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I have a somewhat embarrassing question, but me and my colleagues cannot figure it out since several days. Thinking block ^^ So I would appreciate help!
I have a pdf of my data called pdfxcor (598x1), which resembles a normal distribution when I plot it along a x-axis resembling the molecular weight of my data (called pixelweight (598x1)).
This is the plot: http://imageshack.us/a/img27/1694/ploti.png
The same data as boxplot: http://imageshack.us/a/img812/7528/boxplot.png
I want to display the distribution as boxplot according to the correct molecular weight.
Thanks for your patience! :)
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How about something like this. Generate the CDF from your data as Tom suggested, invert it, use the inverted CDF to generate a bunch of samples that follow your distribution exactly, and send those to BOXPLOT:
%% Just making some data that resembles yours x = linspace(1000,12000,598); P = normpdf(x,5800,1800); figure, plot(x,P), title('PDF');
%% Generate the CDF C = cumsum(P); C = C/C(end); figure, plot(x,C); title('CDF');
%% Sample linearly along the inverse-CDF to get a bunch of points % that have your same distribution BigNumber = 100000; p = interp1(C,x,linspace(C(1),C(end),BigNumber)); figure, hist(p,100); % Confirm p indeed has your distribution figure ,h = boxplot(p); delete(findobj(h,'tag','Outliers')) % Hide the outliers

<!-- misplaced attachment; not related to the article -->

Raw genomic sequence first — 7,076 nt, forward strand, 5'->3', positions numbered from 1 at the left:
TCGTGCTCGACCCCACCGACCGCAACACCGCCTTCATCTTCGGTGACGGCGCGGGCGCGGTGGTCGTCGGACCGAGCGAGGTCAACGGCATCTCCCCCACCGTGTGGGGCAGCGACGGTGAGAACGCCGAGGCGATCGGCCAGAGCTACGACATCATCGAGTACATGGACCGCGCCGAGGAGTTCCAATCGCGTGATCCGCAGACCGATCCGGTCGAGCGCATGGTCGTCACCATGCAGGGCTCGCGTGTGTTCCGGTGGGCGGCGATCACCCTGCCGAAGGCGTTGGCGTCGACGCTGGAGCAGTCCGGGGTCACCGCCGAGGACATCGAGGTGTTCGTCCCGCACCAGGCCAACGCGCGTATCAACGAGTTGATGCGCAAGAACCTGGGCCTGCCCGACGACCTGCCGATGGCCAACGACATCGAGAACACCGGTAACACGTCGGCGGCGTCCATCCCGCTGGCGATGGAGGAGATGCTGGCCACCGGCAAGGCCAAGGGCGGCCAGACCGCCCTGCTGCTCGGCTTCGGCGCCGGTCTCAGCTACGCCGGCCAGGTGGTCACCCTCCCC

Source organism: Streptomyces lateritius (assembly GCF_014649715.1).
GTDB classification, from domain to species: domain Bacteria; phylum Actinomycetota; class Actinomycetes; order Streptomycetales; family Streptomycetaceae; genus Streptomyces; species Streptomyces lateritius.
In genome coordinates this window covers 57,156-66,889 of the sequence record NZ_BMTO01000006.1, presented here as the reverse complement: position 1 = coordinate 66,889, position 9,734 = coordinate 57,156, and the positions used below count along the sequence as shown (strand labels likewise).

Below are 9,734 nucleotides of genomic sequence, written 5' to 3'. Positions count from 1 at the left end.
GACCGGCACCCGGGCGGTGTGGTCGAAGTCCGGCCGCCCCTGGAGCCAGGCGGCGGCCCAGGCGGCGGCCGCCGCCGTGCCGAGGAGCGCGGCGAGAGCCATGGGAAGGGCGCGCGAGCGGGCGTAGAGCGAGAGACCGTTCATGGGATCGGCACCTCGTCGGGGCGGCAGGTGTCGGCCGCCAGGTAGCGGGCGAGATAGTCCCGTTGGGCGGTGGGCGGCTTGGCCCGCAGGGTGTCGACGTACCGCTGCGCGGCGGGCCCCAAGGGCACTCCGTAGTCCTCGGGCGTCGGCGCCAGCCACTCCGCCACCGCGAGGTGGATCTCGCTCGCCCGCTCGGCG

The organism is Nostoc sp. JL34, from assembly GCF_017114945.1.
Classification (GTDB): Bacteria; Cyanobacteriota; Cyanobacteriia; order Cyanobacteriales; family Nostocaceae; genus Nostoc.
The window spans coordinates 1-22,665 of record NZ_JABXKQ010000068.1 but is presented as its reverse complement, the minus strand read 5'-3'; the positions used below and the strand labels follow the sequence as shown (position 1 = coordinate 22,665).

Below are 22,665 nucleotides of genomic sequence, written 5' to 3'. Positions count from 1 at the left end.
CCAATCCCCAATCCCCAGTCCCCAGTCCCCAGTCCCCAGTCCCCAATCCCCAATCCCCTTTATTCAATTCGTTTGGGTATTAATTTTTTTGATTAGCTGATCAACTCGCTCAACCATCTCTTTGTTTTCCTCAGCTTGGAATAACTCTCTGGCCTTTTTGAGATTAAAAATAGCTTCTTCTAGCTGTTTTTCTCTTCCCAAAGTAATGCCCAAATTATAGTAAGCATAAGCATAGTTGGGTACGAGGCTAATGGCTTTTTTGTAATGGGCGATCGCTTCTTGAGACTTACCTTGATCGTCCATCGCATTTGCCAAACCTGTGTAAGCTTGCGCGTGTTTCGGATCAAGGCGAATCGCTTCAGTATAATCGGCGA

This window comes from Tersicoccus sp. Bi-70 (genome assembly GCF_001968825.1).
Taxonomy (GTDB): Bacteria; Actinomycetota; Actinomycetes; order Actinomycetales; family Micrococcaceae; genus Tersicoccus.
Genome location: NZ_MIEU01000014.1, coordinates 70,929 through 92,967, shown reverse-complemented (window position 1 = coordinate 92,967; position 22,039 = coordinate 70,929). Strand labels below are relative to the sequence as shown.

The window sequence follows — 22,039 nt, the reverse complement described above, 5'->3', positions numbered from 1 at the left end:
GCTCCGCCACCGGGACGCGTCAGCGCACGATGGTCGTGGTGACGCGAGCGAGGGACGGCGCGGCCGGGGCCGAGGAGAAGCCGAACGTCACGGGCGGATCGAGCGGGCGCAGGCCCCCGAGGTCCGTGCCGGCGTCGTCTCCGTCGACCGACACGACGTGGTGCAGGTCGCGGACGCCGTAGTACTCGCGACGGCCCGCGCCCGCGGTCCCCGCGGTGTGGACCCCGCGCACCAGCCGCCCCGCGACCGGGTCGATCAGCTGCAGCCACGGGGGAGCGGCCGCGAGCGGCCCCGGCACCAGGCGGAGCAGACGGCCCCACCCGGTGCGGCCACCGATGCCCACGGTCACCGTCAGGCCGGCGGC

The boxplot shows the median, lower quartile, and upper quartile. You may be able to calculate these for your pdf. For example, if you have the pdf as a numeric vector, you might compute cumsum on the vector, then divide by the last value to impose the correct probability normalization, then interpolate.
The boxplot also shows a notion of the range of the data, and sometimes outliers. These are harder to extend to a pdf. You could decide that you want to compute the 1% and 99% points as in the previous paragraph, and use those to represent the end points of the range. You could decide not to show outliers.
Plotting these as lines or points will be relatively simple. It would be more of a challenge to plot them in exactly the way that the boxplot function does.